Styling Rails URLs

Published June 14, 2009

This article explains how you can alter the looks of your URLs in a Rails friendly way. I assume that you know how to use map.resources and named routes.

Adding .html to all pages

ActionController has a default_url_options method that it uses for all URL generation tasks. It returns an empty hash by default, but can be overridden.

class ApplicationController < ActionController::Base
  def default_url_options(options = nil)
    {:format => "html"}
  end
end

Note that the options to your individual route calls gets predesence, posts_path(:format => "xml") will append .xml, not .html.

Custom route names

For a projects controller’s show action, the default URL looks like this:

/projects/5

What if you want to localize it?

/prosjekter/5

One way is to name the controller “prosjekter” instead of “projects”. That isn’t very Rails friendly, though, you’ll end up fighting with pluralization conventions. Thankfully, there is a Rails friendly way to do this, via routes.rb.

map.resources :projects, :as => "prosjekter", :path_names => {:new => "nytt", :edit => "rediger"}

That will give you these URLs:

/prosjekter/5
/prosjekter/nytt
/prosjekter/5/rediger

You can also set :path_names globally, by adding the following to config/environment.rb.

config.action_controller.resources_path_names = { :new => 'ny', :edit => 'rediger' }

URLs without the ID of the record

Normaly, Rails URLs look like this:

/posts/5
/projects/239
/users/39/favorites/2

Perhaps you want more descriptive URLs, though, such as having the title of the post in the URL instead of just the ID. Here are a few altervatives.

The easy way with compromises

/posts/5-a-post-about-rockets
/projects/239-new-website
/users/39-augustl/favorites/2-that-book

The compromise is that the ID still is in the URL. It is unlikely that a visible ID is a problem, but if it for some reason is, you can learn how to do it without the ID in the next section.

What makes Rails use the ID alone in the first place? The answer is to_param. It’s an instance method in all models, and it looks like this:

def to_param
  id
end

We can override it to include the title of the post as well as the ID.

class Post < ActiveRecord::Base
  def to_param
    "#{id}-#{title.parameterize}"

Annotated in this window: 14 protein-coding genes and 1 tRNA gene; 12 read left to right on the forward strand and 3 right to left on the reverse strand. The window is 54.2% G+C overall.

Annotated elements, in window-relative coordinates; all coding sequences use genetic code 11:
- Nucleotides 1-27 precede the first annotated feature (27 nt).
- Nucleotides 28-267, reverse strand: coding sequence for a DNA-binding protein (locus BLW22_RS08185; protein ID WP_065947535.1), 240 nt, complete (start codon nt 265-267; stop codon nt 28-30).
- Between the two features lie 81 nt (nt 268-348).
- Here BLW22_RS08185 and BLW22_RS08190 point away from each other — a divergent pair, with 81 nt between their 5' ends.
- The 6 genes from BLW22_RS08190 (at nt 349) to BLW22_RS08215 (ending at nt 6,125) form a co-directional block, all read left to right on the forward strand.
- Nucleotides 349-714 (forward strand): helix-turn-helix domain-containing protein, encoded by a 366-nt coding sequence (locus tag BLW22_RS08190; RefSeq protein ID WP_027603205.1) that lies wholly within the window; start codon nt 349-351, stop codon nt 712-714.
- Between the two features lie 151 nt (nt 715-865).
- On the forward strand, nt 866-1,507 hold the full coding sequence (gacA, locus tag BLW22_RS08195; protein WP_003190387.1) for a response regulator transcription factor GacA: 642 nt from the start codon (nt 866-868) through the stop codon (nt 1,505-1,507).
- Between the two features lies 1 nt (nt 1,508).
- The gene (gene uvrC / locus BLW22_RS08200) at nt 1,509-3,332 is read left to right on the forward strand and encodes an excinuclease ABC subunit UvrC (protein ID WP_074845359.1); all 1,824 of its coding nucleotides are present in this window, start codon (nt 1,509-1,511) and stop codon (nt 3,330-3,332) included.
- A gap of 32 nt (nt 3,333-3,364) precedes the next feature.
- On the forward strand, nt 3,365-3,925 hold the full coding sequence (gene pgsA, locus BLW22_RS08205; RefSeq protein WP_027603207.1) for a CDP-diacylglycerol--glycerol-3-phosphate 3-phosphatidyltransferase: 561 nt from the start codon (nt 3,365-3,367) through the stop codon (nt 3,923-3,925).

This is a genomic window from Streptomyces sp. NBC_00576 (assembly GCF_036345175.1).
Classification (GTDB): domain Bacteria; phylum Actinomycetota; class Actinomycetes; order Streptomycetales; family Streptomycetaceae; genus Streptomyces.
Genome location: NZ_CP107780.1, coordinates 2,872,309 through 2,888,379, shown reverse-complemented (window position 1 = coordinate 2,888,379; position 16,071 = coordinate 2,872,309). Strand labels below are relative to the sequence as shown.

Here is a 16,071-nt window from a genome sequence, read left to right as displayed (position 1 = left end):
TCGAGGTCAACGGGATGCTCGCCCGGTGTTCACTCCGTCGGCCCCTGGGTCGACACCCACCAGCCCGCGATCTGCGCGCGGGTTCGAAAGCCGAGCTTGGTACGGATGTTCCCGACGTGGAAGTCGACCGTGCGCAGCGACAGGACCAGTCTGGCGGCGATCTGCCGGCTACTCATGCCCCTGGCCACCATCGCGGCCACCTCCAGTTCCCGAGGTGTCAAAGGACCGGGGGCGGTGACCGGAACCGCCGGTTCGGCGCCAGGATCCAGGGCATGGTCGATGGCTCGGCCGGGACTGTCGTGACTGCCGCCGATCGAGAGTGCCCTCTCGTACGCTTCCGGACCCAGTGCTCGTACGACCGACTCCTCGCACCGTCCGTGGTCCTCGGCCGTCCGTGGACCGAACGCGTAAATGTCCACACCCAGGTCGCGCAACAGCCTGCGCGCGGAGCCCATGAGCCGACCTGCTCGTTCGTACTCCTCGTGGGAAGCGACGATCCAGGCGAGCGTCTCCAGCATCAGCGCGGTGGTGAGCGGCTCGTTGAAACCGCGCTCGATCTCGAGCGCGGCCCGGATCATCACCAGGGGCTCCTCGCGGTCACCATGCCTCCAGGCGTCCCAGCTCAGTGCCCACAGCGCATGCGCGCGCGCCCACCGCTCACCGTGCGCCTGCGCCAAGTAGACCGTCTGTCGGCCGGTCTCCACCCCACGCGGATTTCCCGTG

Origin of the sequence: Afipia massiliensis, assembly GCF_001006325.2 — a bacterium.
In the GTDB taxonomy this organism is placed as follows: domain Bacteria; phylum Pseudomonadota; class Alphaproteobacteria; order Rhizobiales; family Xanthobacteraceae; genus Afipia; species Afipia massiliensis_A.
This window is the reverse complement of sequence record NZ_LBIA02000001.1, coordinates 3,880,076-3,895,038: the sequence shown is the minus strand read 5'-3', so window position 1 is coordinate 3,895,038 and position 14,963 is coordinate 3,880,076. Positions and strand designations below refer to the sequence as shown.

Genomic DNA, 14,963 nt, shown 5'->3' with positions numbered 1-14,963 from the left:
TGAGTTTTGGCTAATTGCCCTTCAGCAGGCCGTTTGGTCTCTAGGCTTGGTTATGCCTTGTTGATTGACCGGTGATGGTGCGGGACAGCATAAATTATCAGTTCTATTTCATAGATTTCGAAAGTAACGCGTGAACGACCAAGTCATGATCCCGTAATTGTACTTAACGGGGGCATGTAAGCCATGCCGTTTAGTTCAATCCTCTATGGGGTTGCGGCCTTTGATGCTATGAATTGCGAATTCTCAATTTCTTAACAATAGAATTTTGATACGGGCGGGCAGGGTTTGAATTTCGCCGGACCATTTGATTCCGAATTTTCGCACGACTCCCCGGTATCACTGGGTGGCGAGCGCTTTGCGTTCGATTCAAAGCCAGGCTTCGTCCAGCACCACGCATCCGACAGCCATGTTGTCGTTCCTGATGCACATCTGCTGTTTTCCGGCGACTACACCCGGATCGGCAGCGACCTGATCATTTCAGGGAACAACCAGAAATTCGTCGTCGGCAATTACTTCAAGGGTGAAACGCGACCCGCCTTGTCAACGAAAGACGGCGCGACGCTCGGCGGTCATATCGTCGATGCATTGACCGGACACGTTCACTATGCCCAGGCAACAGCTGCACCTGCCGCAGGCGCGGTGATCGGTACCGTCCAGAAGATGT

end
end

Rails will now use the id, a dash, and and URL friendly version of the title. We need to make it URL friendly with parameterize, so that "Foo and bar!" turns into "foo-and-bar". If we don’t, we’ll get invalid URLs, and browsers will blow up.

The reason this is the easy way, is that this is all there is to it. Our finds will still work, because of the way Ruby handles to_i on strings.

"5-a-post-about-rockets".to_i
# => 5

The find method that we use in the controllers calls to_i for us.

Post.find("5-a-post-about-rockets")
# equals
Post.find(5)

The hard way

/posts/a-post-about-rockets
/projects/new-website
/users/augustl/favorites-that-book

Because the ID is no longer in the URL, we have to change the code a bit.

class Post < ActiveRecord::Base
  before_create :create_slug
  
  def to_param
    slug
  end
    
  def create_slug
    self.slug = self.title.parameterize
  end
end

When a post is created, the URL friendly version of the title is stored in the database, in the slug column. We also have to update the finds to find records using the slug column instead of using the ID.

class ProjectsController < ApplicationController
  def show
    @project = Project.find_by_slug!(params[:id])
  end
end

Apply the same tactic to all relevant finds, and you’re good to go.

No controller names

Instead of /users/augustl/projects/a-project, you might prefer this:

/augustl/a-project
/some-user/another-project

Just a heads up: Most people don’t care about how the URLs looks. In my opinion, it only makes sense to do this kind of routing if your users are typing in the URLs by hand, or if the URL is commonly linked to. Github projects is a good example of sensible use of short URLs. If not, I advise you to leave the controller names in there.

Anyhow, here’s how you do it:

map.short_user ":id", :controller => "users", :action => "show"
map.short_project ":user_id/:id", :controller => "projects", :action => "show"

This gives you two very handy named routes.

short_user_path(@user)
short_project_path(@user, @project)

The example above only handles those two show actions. I advise using regular map.resources for create, edit etc. Users will never have to link to the URL that creates a new project, so it’s pointless to style those routes.


Questions or comments?

Feel free to contact me on Twitter, @augustl, or e-mail me at august@augustl.com.